Needless to say, the date was awkward. We didn’t know how to act around each other, it wasn’t like we hadn’t been on a date before, we just hadn’t been on a date with each other, and we were at that time having trouble seeing each other in a light other than a friend and a kindred spirit. We wanted to, but maybe the timing for us just wasn’t right. We wound up spending the date like we spent most nights, laughing about random things, and talking like we usually did. I wanted to see him as more than a friend, and I think he wanted to see me as more than a friend but we were both too nervous, too shy and too scared.

Fast forward to late July of this year. We had already discussed doing some local St. Louis things, (weather permitting) and knowing if the date didn’t work out we would just go back to being friends.

Again I had just gotten off work, and he had text me to let me know he was already at my apartment waiting for me. I was nervous, and was hoping to have had more time to get ready before he saw me, you know; and maybe put on a little more concealer. That whole month I was nervous and had worked myself up so much my skin broke out. It was rather embarrassing.

Upon arrival at my apartment, I found my buddy hanging around the car, and hugged him hello. Little did we know this would be our last hug as just friends.

I helped him with his luggage and we made our way into the apartment. It was awkward at first. Knowing we were going to go on a date the next day it was hard to act like everything was cool and like we were old pals. So we wound up watching IT Crowd on Netflix.

The next day was date day. Desperately I wanted to impress my friend; even after 16 years. I wore a strapless top and a black pencil skirt with my favorite black summer time hat…and the red rose in my hair that got him thinking of me in a different light in the first place. He in turn dressed completely in white. It didn’t don on me until we left the apartment how funny we might look. We looked like “Spy vs. Spy” from Mad Magazine. He held out his arm for me to grab onto and we made our way to Delmar Boulevard.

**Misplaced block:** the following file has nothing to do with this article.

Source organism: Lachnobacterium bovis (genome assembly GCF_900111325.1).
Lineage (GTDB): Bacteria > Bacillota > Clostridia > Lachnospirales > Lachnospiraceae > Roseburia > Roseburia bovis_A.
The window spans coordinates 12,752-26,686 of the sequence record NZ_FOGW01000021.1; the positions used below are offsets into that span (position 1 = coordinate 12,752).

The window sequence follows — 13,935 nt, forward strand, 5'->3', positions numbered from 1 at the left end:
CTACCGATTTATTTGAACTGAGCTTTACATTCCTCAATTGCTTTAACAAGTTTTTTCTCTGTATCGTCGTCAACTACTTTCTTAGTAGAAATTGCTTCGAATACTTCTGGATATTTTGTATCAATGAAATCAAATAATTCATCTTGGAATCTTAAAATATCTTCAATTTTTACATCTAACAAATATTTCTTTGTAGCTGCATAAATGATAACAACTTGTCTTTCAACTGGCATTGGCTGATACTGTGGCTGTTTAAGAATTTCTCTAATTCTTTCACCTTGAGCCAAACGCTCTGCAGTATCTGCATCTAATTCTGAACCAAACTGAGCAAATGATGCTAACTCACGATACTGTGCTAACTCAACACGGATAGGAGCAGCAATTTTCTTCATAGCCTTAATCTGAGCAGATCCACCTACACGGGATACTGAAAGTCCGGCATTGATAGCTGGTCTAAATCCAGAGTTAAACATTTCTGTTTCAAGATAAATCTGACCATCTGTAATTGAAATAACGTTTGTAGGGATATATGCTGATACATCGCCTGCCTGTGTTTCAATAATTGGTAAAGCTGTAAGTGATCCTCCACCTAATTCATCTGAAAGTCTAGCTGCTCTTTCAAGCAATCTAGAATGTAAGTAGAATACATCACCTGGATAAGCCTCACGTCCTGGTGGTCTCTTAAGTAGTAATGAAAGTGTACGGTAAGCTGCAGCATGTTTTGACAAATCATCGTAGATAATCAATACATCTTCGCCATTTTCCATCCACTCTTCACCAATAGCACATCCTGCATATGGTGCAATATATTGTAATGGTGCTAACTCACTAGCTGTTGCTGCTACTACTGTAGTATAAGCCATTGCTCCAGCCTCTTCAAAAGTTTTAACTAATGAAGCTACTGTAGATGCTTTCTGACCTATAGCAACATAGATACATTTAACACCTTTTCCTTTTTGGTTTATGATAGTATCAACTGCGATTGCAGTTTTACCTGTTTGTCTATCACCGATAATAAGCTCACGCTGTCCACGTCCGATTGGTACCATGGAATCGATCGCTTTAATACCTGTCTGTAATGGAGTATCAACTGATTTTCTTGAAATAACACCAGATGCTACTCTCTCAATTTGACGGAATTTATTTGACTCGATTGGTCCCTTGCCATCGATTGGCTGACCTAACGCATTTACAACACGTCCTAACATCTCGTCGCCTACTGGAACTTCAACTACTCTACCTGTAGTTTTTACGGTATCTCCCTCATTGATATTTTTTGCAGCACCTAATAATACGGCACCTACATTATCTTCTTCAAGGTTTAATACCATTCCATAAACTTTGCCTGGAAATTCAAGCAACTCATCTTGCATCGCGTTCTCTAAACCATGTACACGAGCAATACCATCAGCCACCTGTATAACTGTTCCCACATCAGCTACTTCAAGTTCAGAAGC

As you know readers, I’ve blogged about Delmar before. I used to have problems with this Boulevard, but since the change in my life and my outlook…Delmar became different. It used to be that I would almost get run over on the street, and have to have awkward interactions with people and say loudly, “I’m walkin’ here!”

This time was different. We walked down the street when a random stranger complimented me on my hat. As they walked by, they smiled and said, “Nice hat!”

“Thank you”, I replied and my buddy and I continued down the street, both of us beaming. We kept encountering more people who kept saying, “Nice hat!”

After about the third person complimenting the hat, I turned to my buddy and said, “Funny, I wore this hat before with your sister and nobody said anything.” He replied, “I don’t think its the hat” and smiled.

We made our way to the restaurant “Pie”. As we made our way in, I received 3 more compliments on the hat. Then after taking the hat off, an older gentleman made his way over where my buddy and I were sitting and said, “I always said when a beautiful woman entered the room I had to tell her.” (Surely somewhere there is an obvious Groucho Marx joke in there.) The only thing I could say was “Thank you” and it made me more nervous seeing as the whole reason for being there was to be on a date. My buddy just continued to look at me and smile.

We ordered what we decided was one of the best pizzas ever and nearly “face planted” it. Luckily my buddy had seen me eat before so I wasn’t nervous about having sauce on my face and neither was he.

We made our way out of the restaurant stuffed and decided it was too hot to do anything else and started walking toward the car where again, a couple of teen agers walked by and said, “Nice hat”.

This was an experience for me all the way around, FINALLY I was able to see my buddy in a different light and able to look people in the eye on Delmar Boulevard without them wanting to run me over.

Life as I know it was beginning to look up, which is why it was so hard to say good bye to my now boyfriend. The only thing that could make me smile after this weekend was this picture we took. Unfortunately my camera broke during the weekend so this is the only surviving picture. It kind of sums everything up.

What recently has made you see your life differently?  What changed your outlook?  What makes you smile when you reflect on it?

Three friends, two days, one city…